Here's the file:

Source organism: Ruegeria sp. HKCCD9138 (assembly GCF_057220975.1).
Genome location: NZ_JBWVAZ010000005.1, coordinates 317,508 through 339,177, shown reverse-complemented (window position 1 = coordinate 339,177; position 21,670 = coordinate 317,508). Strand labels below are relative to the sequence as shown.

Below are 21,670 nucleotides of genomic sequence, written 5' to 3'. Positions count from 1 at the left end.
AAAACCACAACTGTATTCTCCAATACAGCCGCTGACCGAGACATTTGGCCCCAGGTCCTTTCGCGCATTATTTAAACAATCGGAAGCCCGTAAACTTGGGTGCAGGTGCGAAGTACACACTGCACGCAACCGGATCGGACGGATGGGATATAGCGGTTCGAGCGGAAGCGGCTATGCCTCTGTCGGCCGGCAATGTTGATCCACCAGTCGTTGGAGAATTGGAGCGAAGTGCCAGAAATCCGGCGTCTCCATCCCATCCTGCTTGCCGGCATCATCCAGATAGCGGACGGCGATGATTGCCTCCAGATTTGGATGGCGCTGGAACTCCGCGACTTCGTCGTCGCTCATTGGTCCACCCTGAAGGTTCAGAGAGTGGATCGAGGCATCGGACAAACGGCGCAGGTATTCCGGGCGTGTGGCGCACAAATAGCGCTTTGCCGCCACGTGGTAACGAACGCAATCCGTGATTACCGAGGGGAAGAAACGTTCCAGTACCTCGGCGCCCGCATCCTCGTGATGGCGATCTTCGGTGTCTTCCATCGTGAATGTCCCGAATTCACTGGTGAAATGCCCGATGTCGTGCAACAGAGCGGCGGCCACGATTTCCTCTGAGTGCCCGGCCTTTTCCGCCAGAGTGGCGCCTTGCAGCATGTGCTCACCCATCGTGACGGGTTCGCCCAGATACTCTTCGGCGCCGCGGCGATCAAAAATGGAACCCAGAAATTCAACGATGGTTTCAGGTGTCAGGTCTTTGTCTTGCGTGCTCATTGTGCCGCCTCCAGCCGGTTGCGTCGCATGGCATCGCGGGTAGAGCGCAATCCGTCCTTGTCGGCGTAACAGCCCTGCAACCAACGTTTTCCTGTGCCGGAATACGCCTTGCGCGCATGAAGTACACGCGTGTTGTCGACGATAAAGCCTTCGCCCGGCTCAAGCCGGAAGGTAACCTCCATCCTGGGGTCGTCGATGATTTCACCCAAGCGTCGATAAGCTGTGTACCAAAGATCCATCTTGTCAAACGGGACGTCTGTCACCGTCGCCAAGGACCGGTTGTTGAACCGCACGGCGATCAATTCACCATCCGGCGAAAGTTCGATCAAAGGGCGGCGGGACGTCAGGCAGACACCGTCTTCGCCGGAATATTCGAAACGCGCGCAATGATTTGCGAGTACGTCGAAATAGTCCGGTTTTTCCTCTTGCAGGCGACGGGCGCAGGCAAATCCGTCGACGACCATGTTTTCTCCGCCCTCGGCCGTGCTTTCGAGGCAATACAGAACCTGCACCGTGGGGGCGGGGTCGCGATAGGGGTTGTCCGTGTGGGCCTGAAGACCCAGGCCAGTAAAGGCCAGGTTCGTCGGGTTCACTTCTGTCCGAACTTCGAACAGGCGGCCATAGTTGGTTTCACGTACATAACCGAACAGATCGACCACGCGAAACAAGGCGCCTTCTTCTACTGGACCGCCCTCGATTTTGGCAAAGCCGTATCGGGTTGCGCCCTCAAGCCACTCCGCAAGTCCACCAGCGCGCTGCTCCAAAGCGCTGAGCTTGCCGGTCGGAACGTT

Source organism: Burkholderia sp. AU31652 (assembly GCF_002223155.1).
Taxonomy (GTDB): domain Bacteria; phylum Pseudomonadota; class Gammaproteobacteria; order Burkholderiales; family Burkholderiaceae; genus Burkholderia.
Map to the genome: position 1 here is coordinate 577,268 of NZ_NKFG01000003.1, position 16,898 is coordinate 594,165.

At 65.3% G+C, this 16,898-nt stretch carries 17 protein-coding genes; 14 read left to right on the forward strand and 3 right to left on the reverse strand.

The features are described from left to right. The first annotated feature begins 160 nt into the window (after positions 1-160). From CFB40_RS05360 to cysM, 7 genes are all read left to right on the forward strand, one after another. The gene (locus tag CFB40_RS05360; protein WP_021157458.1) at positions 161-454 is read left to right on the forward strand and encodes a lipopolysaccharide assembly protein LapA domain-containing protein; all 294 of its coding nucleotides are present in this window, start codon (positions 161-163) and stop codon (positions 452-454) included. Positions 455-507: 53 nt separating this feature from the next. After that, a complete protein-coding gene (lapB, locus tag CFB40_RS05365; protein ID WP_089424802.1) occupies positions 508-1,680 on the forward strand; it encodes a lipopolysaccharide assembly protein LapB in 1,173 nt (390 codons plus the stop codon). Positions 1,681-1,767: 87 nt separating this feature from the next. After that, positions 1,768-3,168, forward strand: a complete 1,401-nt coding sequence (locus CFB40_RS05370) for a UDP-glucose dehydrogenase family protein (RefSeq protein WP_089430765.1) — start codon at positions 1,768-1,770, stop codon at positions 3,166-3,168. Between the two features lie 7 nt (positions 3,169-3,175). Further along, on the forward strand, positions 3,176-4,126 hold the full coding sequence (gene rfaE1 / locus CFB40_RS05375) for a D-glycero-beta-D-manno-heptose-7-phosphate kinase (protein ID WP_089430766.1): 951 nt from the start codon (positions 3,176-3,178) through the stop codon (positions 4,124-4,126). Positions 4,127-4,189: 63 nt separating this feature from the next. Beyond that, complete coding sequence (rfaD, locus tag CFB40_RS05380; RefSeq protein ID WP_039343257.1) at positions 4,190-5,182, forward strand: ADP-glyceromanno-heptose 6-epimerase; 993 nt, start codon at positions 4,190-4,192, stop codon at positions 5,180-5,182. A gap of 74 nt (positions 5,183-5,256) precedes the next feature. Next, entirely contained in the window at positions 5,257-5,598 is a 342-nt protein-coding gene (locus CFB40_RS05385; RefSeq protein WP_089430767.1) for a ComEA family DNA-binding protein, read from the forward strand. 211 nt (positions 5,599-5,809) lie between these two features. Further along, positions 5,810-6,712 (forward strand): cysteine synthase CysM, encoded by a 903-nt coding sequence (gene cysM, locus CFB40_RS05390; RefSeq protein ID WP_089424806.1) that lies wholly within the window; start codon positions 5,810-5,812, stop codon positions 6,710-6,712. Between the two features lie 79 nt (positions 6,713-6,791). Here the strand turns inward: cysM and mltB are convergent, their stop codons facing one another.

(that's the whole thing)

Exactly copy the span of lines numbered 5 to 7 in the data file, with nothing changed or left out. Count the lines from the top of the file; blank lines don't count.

Source organism: Burkholderia sp. AU31652 (assembly GCF_002223155.1).
Taxonomy (GTDB): domain Bacteria; phylum Pseudomonadota; class Gammaproteobacteria; order Burkholderiales; family Burkholderiaceae; genus Burkholderia.
Map to the genome: position 1 here is coordinate 577,268 of NZ_NKFG01000003.1, position 16,898 is coordinate 594,165.